Month: December 2014
At Home Tricks for Picky Eaters
ALLOW YOUR FUSSY EATER TO EXPLORE AND PLAY WITH THEIR FOOD
Using the tactile or touch sensation will allow your child to explore the textures of foods more easily and “safer” through their hands first. Using fingers first, then progressing towards their mouth, is much less threatening and will lead to a better overall response and outcome.
GRIND UP THE FOODS
Grind up the foods that the rest of the family is eating using a food processor or chopper. This helps the child to get used to the taste first, and may help the child get used to the texture.
MODIFY THE FOOD
Increase the child’s tolerance of a food by changing the following:
how the food is cooked (raw, boiled, baked, fried, microwaved)
how the food is cut/shaped (round, stick, cube, use cookie cutters to make fun shapes like a heart or star, shredded, sliced)
what color the food is (rainbow goldfish versus the traditional orange goldfish, fruit flavored applesauce such as strawberry which is pink)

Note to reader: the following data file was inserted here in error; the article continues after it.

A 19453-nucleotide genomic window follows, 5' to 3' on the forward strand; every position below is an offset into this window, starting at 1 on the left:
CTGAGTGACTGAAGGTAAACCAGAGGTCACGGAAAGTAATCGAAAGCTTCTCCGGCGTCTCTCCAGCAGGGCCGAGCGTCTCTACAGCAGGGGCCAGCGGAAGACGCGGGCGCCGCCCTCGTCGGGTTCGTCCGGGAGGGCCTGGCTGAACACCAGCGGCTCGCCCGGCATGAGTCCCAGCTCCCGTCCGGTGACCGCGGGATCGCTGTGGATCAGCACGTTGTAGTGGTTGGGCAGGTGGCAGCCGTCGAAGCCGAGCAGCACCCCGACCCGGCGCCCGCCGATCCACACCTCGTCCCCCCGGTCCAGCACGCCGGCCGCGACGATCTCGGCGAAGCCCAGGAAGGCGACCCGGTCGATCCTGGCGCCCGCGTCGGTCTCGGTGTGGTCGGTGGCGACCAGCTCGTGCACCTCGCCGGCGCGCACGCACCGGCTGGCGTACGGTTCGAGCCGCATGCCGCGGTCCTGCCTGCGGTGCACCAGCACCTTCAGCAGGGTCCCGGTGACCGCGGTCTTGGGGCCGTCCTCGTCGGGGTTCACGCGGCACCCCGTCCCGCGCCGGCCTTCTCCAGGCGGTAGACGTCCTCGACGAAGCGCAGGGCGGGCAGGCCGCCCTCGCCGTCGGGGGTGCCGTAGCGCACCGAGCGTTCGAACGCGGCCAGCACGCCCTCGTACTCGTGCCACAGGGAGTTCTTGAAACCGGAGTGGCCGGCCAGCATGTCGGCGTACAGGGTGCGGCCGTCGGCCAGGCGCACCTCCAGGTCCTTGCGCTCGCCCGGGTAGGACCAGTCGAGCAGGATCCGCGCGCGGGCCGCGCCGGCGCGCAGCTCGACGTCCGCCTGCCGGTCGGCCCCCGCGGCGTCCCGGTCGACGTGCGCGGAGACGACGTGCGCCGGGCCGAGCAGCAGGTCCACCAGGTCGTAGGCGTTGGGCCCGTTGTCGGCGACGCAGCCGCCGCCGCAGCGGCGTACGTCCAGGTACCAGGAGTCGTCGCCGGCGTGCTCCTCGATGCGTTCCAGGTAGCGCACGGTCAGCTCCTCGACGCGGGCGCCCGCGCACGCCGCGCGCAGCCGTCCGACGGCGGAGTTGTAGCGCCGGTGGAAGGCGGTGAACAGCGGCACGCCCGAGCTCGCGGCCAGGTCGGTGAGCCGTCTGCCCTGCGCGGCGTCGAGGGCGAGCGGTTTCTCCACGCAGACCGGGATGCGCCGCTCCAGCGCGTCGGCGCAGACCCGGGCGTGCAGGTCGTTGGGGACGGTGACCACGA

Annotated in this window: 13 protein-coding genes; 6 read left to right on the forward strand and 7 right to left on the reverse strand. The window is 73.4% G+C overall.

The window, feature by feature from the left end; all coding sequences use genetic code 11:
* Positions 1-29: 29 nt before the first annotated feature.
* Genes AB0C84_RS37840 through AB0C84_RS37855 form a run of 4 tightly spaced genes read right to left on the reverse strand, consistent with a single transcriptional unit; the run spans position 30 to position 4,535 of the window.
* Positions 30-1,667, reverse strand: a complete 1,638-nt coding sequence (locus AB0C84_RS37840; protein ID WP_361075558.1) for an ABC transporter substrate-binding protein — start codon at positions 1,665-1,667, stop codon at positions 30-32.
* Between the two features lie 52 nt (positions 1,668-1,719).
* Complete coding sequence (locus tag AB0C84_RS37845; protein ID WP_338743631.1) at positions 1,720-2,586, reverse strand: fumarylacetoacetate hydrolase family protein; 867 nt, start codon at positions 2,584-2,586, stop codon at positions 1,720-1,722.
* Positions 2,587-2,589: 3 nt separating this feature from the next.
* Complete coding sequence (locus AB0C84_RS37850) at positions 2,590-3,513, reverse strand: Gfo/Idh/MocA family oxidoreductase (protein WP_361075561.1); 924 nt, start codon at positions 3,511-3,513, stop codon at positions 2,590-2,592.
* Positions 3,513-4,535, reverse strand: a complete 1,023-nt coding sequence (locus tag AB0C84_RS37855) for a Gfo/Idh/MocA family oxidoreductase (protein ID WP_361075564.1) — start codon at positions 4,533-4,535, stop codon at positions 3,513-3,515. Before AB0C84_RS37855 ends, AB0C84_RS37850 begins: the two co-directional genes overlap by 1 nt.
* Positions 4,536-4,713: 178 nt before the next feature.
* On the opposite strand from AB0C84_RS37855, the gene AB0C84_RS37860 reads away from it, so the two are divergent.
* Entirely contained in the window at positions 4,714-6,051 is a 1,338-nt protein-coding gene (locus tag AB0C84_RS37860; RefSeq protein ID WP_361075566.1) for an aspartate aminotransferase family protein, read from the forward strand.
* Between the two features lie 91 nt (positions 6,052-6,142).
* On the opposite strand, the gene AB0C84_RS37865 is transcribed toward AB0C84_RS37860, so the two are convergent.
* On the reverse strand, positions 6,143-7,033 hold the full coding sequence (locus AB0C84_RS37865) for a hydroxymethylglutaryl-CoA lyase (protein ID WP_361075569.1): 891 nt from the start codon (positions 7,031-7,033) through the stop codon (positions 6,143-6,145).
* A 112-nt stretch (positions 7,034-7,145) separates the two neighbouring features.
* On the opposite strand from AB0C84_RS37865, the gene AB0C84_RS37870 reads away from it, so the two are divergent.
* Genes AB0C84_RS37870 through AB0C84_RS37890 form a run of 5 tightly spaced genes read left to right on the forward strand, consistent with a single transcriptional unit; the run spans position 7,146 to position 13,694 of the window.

the temperature of the food (cold, room temperature, hot/warm)
the form of the food (apple, applesauce, baked apples with cinnamon/sugar; grape versus raisin; dried fruit chips versus raw or pureed fruit)
GIVE YOUR CHILD CHOICES WHENEVER POSSIBLE
Provide your child with 2 choices to give them more sense of control
The choices should be decided by the parent, such as 2 nonpreferred foods, but let the child choose which nonpreferred food they would like to taste that meal
Let the child spit the food out after tasting. This reduces the negative experience of tasting new foods, and can help take away the “fear” of that food. Eventually, this can also help desensitize the child to the food the more often they put it into their mouth whether they swallow or not.
PRAISE YOUR CHILD OFTEN
Let your child know you are proud of them during any kind of interaction with nonpreferred foods